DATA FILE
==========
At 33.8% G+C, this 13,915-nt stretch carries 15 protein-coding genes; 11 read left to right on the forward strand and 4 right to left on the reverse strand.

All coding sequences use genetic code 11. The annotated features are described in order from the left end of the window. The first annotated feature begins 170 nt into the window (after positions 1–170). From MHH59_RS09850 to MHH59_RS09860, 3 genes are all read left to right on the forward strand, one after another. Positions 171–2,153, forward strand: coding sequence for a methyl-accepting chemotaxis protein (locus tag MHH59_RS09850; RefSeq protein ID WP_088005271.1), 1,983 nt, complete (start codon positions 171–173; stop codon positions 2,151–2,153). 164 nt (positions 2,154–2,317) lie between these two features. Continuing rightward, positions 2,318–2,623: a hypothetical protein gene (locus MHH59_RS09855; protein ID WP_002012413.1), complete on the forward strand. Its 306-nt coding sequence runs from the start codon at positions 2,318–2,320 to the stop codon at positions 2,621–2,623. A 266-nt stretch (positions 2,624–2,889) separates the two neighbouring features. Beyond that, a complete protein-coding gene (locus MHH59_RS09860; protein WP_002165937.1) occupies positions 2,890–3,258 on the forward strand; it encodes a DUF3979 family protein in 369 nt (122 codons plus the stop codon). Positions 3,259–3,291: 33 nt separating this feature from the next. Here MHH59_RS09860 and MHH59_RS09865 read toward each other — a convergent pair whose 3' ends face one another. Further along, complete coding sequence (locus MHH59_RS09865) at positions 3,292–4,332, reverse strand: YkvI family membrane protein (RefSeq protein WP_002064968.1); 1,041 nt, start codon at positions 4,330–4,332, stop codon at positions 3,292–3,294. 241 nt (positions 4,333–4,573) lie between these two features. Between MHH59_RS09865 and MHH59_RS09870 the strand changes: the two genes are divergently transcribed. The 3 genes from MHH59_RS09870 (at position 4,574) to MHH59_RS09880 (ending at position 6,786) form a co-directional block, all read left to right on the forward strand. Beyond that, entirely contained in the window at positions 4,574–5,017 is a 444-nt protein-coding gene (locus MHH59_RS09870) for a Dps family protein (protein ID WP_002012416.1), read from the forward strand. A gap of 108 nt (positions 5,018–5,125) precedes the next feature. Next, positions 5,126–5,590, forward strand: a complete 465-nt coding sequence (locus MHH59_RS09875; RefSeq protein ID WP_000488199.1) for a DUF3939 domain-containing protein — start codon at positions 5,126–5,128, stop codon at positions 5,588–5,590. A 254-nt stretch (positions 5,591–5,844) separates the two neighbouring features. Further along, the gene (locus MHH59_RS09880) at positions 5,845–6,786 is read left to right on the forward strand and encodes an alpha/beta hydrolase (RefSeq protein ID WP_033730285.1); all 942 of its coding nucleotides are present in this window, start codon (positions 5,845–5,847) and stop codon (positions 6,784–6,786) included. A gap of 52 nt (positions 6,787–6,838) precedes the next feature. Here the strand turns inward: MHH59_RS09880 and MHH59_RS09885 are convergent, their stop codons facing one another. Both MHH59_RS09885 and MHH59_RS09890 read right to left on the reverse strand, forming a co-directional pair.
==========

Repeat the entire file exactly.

At 33.8% G+C, this 13,915-nt stretch carries 15 protein-coding genes; 11 read left to right on the forward strand and 4 right to left on the reverse strand.

All coding sequences use genetic code 11. The annotated features are described in order from the left end of the window. The first annotated feature begins 170 nt into the window (after positions 1–170). From MHH59_RS09850 to MHH59_RS09860, 3 genes are all read left to right on the forward strand, one after another. Positions 171–2,153, forward strand: coding sequence for a methyl-accepting chemotaxis protein (locus tag MHH59_RS09850; RefSeq protein ID WP_088005271.1), 1,983 nt, complete (start codon positions 171–173; stop codon positions 2,151–2,153). 164 nt (positions 2,154–2,317) lie between these two features. Continuing rightward, positions 2,318–2,623: a hypothetical protein gene (locus MHH59_RS09855; protein ID WP_002012413.1), complete on the forward strand. Its 306-nt coding sequence runs from the start codon at positions 2,318–2,320 to the stop codon at positions 2,621–2,623. A 266-nt stretch (positions 2,624–2,889) separates the two neighbouring features. Beyond that, a complete protein-coding gene (locus MHH59_RS09860; protein WP_002165937.1) occupies positions 2,890–3,258 on the forward strand; it encodes a DUF3979 family protein in 369 nt (122 codons plus the stop codon). Positions 3,259–3,291: 33 nt separating this feature from the next. Here MHH59_RS09860 and MHH59_RS09865 read toward each other — a convergent pair whose 3' ends face one another. Further along, complete coding sequence (locus MHH59_RS09865) at positions 3,292–4,332, reverse strand: YkvI family membrane protein (RefSeq protein WP_002064968.1); 1,041 nt, start codon at positions 4,330–4,332, stop codon at positions 3,292–3,294. 241 nt (positions 4,333–4,573) lie between these two features. Between MHH59_RS09865 and MHH59_RS09870 the strand changes: the two genes are divergently transcribed. The 3 genes from MHH59_RS09870 (at position 4,574) to MHH59_RS09880 (ending at position 6,786) form a co-directional block, all read left to right on the forward strand. Beyond that, entirely contained in the window at positions 4,574–5,017 is a 444-nt protein-coding gene (locus MHH59_RS09870) for a Dps family protein (protein ID WP_002012416.1), read from the forward strand. A gap of 108 nt (positions 5,018–5,125) precedes the next feature. Next, positions 5,126–5,590, forward strand: a complete 465-nt coding sequence (locus MHH59_RS09875; RefSeq protein ID WP_000488199.1) for a DUF3939 domain-containing protein — start codon at positions 5,126–5,128, stop codon at positions 5,588–5,590. A 254-nt stretch (positions 5,591–5,844) separates the two neighbouring features. Further along, the gene (locus MHH59_RS09880) at positions 5,845–6,786 is read left to right on the forward strand and encodes an alpha/beta hydrolase (RefSeq protein ID WP_033730285.1); all 942 of its coding nucleotides are present in this window, start codon (positions 5,845–5,847) and stop codon (positions 6,784–6,786) included. A gap of 52 nt (positions 6,787–6,838) precedes the next feature. Here the strand turns inward: MHH59_RS09880 and MHH59_RS09885 are convergent, their stop codons facing one another. Both MHH59_RS09885 and MHH59_RS09890 read right to left on the reverse strand, forming a co-directional pair.